A middle-aged neuroscientist walking down Bourbon Street spots a T-shirt that reads, "I don't know, so maybe I'm not." This stimulus zooms from eyes to brain, neuron by neuron, via tiny junctions called synapses. The results? An immediate chuckle and (sometime later) a groundbreaking book titled The Synaptic Self
. To Joseph LeDoux, the simple question, "What makes us who we are?" represents the driving force behind his 20-plus years of research into the cognitive, emotional, and motivational functions of the brain.
LeDoux believes the answer rests in the synapses, key players in the brain's intricately designed communication system. In other words, the pathways by which a person's "hardwired" responses (nature) mesh with his or her unique life experiences (nurture) determine that person's individuality. Here, LeDoux nimbly compresses centuries of philosophy, psychology, and biology into an amazingly clear picture of humanity's journey toward understanding the self.
Equally readable is his comprehensive science lesson, where detailed circuit speak reads like an absorbing--yet often humorous--mystery novel. Skillfully presenting research studies and findings alongside their various implications, LeDoux makes a solid case for accepting a synaptic explanation of existence and provides to the reader generous helpings of knowledge, amusement, and awe along the way. --Liane Thomas
From Publishers Weekly
Despite ongoing debate about the root cause of psychological disorders, most agree that the development of the self is central to the distinction between normality and psychopathology. Yet neuroscientists have been slow to probe the biological basis for our sense of self, focusing instead on states of consciousness. LeDoux (The Emotional Brain), professor at New York University's Center for Neural Sciences, has come up with a theory: it's the neural pathways the synaptic relationships in our brains that make us who we are. Starting with a description of basic neural anatomy (including how neurons communicate, the brain's embryological development and some of the key neural pathways), LeDoux reviews experiments and research, arguing that the brain's synaptic connections provide the biological base for memory, which makes possible the sense of continuity and permanence fundamental to a "normal" conception of self. Writing for a general audience, he succeeds in making his subject accessible to the dedicated nonspecialist. He offers absorbing descriptions of some of the most fascinating case studies in his field, provides insight into the shortcomings of psychopharmacology and suggests new directions for research on the biology of mental illness. While some may disagree with LeDoux's conclusion that "the brain makes the self" through its synapses, he makes an important contribution to the literature on the relationship between these two entities. Agents, Katinka Matson and John Brockman. (On-sale: Jan. 14)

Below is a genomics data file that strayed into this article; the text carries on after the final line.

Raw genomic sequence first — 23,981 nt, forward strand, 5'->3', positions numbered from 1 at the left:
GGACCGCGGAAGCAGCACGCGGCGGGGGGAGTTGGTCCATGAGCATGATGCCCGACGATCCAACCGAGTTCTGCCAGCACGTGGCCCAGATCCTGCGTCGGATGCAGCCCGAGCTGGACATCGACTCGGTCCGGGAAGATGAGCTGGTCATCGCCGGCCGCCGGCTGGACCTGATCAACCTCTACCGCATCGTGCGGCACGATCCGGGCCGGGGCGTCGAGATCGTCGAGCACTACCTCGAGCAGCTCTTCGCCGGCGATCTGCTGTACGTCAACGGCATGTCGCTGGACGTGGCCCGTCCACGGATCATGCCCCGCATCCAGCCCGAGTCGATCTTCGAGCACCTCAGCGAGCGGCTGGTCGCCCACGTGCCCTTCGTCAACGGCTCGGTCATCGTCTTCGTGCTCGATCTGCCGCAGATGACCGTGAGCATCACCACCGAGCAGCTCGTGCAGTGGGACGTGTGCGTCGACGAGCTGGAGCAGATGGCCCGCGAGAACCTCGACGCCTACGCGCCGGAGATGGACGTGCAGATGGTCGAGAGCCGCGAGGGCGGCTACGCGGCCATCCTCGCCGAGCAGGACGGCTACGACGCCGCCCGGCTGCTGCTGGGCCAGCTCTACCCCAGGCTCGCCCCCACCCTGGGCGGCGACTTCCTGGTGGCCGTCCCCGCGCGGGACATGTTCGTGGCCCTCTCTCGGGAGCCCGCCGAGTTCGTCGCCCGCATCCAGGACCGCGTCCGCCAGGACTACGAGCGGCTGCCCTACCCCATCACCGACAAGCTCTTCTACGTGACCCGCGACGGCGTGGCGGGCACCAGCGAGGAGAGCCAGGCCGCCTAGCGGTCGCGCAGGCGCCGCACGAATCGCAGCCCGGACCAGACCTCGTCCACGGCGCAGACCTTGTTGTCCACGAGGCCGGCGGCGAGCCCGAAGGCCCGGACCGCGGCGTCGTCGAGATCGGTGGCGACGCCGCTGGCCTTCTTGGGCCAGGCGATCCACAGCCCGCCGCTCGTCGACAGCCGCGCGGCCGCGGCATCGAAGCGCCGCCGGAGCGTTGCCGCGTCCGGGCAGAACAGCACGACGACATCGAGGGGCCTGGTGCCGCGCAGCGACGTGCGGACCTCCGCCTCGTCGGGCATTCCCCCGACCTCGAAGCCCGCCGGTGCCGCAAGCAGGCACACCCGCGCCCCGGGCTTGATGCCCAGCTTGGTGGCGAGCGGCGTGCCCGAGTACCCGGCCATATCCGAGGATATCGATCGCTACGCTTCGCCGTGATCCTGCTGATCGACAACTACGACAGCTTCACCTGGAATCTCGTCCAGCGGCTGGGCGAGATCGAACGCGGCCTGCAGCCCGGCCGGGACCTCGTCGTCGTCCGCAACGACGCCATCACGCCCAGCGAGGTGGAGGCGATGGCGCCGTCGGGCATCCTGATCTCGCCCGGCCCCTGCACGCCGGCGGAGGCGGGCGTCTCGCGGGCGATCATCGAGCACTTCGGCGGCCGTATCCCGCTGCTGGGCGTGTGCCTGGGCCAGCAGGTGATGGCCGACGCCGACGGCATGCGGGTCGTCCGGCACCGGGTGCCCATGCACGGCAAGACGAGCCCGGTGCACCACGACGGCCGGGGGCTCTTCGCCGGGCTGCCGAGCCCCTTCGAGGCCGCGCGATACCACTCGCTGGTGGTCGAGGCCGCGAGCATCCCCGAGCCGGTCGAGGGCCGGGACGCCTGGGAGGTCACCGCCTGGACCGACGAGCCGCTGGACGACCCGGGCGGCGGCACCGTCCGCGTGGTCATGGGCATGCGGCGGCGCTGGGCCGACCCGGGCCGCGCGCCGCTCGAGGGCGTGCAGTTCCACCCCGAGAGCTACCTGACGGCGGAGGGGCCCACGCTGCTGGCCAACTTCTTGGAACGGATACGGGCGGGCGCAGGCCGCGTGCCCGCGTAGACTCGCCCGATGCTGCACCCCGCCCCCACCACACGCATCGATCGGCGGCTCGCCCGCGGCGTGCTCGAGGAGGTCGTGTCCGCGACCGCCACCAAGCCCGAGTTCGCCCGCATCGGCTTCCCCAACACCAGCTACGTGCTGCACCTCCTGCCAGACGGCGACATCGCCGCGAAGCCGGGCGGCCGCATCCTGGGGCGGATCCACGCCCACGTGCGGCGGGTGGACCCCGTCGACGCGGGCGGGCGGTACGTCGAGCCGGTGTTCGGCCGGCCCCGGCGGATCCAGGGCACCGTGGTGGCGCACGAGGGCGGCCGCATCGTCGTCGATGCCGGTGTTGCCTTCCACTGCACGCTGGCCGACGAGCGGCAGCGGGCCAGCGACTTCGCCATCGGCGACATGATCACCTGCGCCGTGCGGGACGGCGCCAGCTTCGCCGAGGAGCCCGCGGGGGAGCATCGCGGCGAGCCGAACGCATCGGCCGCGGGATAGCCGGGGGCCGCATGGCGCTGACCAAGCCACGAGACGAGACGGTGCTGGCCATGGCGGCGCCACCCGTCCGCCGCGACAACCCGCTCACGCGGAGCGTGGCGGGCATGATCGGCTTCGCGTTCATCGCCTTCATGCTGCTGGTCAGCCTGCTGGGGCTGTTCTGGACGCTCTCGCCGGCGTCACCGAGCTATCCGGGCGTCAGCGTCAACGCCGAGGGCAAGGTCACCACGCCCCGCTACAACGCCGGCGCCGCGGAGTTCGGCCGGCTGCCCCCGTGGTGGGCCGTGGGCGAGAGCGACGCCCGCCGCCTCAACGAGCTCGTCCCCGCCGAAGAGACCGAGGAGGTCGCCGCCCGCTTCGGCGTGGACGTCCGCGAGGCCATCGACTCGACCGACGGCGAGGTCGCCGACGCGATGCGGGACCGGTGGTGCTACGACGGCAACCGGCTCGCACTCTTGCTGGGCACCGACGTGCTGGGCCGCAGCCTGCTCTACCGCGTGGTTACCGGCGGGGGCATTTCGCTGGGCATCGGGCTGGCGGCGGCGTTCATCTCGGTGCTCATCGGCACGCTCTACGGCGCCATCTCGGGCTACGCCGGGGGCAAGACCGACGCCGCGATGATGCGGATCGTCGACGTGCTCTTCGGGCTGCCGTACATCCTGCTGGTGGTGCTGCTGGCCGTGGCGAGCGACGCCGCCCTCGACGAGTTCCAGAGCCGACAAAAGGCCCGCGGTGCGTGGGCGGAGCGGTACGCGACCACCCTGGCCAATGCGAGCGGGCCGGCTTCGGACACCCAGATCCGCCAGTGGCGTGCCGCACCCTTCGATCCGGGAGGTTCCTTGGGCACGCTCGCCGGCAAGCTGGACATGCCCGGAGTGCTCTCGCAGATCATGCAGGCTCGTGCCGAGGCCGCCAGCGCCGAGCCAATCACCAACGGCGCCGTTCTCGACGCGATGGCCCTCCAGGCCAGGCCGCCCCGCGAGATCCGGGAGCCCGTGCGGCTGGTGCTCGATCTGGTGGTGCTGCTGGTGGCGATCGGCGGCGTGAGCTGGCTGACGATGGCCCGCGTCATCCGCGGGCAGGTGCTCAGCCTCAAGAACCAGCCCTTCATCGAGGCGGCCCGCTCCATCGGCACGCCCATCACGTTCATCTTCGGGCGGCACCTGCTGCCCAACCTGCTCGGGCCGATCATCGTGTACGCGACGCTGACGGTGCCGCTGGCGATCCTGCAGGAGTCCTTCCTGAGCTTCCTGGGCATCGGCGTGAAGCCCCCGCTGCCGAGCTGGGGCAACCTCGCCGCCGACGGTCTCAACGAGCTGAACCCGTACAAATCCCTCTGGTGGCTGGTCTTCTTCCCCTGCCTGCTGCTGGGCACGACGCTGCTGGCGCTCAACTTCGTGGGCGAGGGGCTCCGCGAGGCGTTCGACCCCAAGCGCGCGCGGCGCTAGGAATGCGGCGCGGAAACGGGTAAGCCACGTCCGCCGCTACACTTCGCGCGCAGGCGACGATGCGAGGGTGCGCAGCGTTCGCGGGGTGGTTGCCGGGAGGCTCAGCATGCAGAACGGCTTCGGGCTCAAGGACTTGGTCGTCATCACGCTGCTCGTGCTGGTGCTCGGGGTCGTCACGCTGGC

Copyright 2001 Cahners Business Information, Inc.